What is Sake?

Many people ask this very simple question: Just what is sake anyway?

Great question! Most people think of sake as a kind of rice wine, but really the production method is more like beer than wine. The brewing process is multilayered (and definitely worth researching if you are interested), but the most important thing to remember is: Koji!

Koji is what makes sake special. It is the microorganism that turns starch into sugar, which in turn is consumed by yeast to make alcohol.

Now about the categories. The most common category I see is Junmai. Junmai simply means there are only three ingredients in the sake: Water, rice and Koji.


Yuki Otoko is one of our best sellers here at Kuraichi. This bone-dry sake is a great introduction to the wonders of sake for wine lovers.

Junmai can be put in front of many other category names (Junmai Genshu, Junmai Ginjo, Junmai Daiginjo) but if you see any Junmai sake you know it has no added alcohol, sugar or anything besides water, rice and koji.

When alcohol is added we call it Honjozo. Adding alcohol at the end of the brewing process can help smoothen the sake and help keep the quality for longer. 


Kenbishi Kuromatsu, wow what an experience this one is. A super classic Honjozo sake from perhaps the world's first sake brewery.


Now on to the next two "big" categories: Daiginjo and Ginjo. To explain these we need to learn a little about rice.

Picture a grain of rice. The core is made of starch which is then surrounded by proteins, fats, minerals, etc. Generally, but not always, when more of stuff that's not starch is milled off the rice grains, the smoother, more elegant and delicate a sake is, while the more that is left un-milled, the more a sake is generally "funky" (but not always, sake is more an art than a science, this is just a rule of thumb. Other things affect the "funky-ness" of a sake, like the brewing method, water and more). 

Ginjo sake is a premium sake where the rice has been milled or polished down to at least 60%. One can generally expect a ginjo sake to have lighter, fruity tastes, often quite aromatic. Again, there is a wide varitey of flavors and profiles within the category of Ginjo, however as a rule of thumb they tend to be fruity sakes.

Daiginjo sake is a super premium sakes where the rice milling is past 50%. Daiginjo sake is usually very elegant and smooth, the way I describe a daiginjo sake is they are so smooth the flavor of the sake hits your palate, and then is vacuumed out! 


Here we have a great example of "Ginjo" flavor. Joto Ginjo is an excellent introduction Ginjo for those who have never had the privilege. 


What a cute bottle! This Daiginjo sake is by the Tatenokawa brewery, one of my favorites. This is a light but flavorful and elegant sake, great for sipping or as a gift.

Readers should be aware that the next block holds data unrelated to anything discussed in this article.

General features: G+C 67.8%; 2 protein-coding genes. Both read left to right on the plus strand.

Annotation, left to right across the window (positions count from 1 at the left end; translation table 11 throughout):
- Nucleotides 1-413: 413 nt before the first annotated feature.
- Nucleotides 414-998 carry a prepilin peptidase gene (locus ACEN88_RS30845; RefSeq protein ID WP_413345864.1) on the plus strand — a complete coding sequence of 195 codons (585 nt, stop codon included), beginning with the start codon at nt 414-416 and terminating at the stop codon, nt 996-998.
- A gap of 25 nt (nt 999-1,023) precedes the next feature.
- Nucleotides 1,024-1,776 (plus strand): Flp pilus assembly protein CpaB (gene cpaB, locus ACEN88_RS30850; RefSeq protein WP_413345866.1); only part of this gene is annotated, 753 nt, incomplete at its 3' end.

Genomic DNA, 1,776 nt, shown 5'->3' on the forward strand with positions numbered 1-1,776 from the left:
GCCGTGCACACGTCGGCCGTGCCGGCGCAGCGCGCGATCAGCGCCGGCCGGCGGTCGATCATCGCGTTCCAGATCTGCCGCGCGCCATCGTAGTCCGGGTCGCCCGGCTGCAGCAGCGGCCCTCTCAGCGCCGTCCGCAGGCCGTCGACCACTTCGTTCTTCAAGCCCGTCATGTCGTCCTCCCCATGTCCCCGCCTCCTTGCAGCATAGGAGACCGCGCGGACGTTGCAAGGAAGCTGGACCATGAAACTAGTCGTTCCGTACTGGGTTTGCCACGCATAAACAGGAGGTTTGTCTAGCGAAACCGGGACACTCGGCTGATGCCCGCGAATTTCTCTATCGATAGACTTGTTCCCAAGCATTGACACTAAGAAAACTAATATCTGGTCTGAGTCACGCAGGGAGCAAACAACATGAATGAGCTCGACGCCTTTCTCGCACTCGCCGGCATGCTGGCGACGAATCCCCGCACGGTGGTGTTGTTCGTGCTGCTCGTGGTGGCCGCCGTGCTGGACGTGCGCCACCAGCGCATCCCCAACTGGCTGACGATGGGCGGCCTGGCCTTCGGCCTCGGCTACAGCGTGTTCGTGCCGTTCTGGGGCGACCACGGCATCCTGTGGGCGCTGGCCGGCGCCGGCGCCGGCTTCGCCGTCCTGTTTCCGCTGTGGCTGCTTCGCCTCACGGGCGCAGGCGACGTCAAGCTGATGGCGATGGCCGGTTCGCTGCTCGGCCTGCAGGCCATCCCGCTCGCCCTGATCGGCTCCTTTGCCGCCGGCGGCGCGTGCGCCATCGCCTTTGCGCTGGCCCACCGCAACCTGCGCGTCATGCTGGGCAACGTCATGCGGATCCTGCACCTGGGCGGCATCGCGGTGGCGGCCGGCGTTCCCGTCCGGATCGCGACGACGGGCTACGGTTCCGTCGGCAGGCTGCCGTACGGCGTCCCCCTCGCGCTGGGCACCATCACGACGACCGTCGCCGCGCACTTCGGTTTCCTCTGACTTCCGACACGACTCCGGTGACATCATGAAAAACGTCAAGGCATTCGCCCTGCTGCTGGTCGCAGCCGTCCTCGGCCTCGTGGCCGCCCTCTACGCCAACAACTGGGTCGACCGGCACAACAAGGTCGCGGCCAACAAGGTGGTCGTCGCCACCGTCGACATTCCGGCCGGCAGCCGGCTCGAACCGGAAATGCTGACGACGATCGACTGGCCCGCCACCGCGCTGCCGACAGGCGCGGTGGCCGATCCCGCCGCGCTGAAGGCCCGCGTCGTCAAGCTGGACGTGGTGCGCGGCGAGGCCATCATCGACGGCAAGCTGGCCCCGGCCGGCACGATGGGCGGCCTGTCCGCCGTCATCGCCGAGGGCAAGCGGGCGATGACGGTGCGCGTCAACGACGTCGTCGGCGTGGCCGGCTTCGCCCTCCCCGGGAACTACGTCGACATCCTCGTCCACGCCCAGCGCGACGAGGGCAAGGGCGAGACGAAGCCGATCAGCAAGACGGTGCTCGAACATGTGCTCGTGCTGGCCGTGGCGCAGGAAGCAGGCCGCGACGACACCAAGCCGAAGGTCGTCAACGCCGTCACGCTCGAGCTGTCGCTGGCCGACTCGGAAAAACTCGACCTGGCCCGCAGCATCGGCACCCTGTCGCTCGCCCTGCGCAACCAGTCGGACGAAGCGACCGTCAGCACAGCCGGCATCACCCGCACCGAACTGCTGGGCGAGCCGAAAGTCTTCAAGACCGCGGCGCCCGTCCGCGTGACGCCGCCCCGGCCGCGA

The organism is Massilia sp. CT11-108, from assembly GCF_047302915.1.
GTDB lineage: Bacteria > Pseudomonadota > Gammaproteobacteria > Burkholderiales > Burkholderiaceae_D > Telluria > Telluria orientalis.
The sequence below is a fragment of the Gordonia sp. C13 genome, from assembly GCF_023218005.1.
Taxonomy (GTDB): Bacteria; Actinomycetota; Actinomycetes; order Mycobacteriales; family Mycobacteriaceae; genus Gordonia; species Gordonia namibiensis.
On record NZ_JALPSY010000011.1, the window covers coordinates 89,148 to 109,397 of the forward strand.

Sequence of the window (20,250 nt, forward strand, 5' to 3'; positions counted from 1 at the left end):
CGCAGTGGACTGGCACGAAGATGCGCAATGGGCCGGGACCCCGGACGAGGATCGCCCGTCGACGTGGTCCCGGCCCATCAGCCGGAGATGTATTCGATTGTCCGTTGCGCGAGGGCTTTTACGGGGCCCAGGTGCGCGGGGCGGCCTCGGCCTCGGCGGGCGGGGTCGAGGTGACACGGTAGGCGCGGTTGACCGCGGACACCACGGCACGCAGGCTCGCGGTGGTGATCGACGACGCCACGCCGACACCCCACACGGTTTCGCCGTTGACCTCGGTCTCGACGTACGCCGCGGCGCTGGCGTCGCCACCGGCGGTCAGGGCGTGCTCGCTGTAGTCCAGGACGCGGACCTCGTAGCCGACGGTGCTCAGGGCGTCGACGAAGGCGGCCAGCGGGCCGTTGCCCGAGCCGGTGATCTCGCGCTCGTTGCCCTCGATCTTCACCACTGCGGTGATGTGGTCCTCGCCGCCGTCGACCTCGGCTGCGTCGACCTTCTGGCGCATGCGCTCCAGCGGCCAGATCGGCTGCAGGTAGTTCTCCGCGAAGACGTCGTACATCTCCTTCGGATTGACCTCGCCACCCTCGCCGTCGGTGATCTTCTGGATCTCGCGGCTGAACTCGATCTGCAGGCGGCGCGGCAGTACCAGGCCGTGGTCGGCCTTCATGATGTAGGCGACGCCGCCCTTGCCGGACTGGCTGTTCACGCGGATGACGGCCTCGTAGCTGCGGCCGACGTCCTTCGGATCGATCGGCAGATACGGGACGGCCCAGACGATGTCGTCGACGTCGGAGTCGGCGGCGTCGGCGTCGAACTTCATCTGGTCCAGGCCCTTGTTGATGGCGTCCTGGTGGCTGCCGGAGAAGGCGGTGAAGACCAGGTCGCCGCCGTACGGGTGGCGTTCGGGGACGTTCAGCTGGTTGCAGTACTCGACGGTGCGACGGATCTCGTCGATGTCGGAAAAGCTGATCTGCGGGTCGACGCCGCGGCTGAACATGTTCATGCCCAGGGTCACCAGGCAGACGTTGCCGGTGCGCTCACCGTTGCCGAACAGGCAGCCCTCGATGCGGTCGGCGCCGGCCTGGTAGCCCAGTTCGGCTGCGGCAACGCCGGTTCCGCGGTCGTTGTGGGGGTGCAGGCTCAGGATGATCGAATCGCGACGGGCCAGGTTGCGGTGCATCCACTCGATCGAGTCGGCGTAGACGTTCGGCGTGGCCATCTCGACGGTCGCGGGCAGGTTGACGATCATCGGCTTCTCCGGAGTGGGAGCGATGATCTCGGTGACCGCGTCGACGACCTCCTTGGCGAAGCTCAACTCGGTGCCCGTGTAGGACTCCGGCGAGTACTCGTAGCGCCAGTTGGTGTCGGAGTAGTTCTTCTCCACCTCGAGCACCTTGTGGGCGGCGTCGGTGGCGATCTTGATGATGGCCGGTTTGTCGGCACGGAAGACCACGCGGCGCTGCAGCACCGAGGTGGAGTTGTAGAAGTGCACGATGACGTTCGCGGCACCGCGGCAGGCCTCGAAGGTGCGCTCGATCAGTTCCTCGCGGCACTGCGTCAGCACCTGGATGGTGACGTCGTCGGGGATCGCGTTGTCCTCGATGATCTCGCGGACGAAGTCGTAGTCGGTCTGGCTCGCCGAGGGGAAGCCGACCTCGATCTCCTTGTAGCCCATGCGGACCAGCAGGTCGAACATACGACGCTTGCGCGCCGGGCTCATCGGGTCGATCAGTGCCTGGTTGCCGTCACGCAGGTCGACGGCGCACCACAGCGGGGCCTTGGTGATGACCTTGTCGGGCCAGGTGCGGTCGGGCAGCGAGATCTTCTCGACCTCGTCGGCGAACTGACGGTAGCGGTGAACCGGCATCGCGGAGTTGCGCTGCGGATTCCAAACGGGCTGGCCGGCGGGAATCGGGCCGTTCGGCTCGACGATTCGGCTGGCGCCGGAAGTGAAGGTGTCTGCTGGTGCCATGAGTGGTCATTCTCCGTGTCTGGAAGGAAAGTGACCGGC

Both Ginjo sake and Daiginjo sake are meant to be kept chilled, lest the flavor and quality start to change. Best practice is also to keep them away from sunlight.

Just a few more important categories to learn and then you should be set to start your journey to sake-pro! Now let's discuss a very unique category: Nigori.

Nigori sake is unfiltered sake, literally rice is left in the bottle! Well, rice lees. This gives Nigori sake that unmistakable "cloudy" look and creamy texture. There is no real comparison drink to a Nigori, save maybe an alcoholic milkshake. 


This is a must try Nigori for New Yorkers and those beyond. Brewed in Bushwick, this is a super elegant Nigori that perfectly balances creaminess and sweetness.


Finally let's get on to my personal favorite: Nama.

Nama sake is unpasteurized sake. Pasteurization is a process of heating the sake for an amount of time to kill any harmful bacteria and ready it for trans-Pacific travel. It can take three months for sake to sail from Japan to the United States, so sake is usually pasteurized once after brewing, and then once more before bottling. This allows the sake to make the trip to the States and then sit on a shelf until you pick it up.

While pasteurization is wonderful for keeping sake up to snuff for long periods, it does remove some of the fresh nama-flavor from sake. Nama sake is very special because it still has a delicious "fresh" flavor, true Nama sake even feels bubbly on the tongue after sipping, this is because the yeast is still alive in the bottle (the secret of Nama sake in the US is almost all of it is pasteurized once, making it Nama Chozo sake. This is the only way it can survive the journey overseas, however do not despair! Both Brooklyn Kura and Kato Sake Works have TRUE Nama sake on tap at their breweries. It is a must-try!).


Both a Nama and a Genshu! If you've ever been to Kuraichi there's a good chance I recommended this sake to you. Tamagawa White Label is the best! Full stop!


One more extra thing to know: Genshu.

Genshu sake is undilluted sake, meaning no water is added at the end of brewing. Usually water is added to lower the ABV of sake down to about 14ish%. Genshu sake is usually around 18-22% ABV. Be aware when drinking a Genshu!

If you can remember these few categories of sake, you will have no trouble navigating the World of Sake! But of course, the best way to learn is by trying, so try to your heart's content.

We have well over 300 sakes here at Kuraichi and our Beverage Director Sam is always on the hunt for a new and exciting sake. Please come over to Industry City and visit us in store or order online and find your new favorite sake today!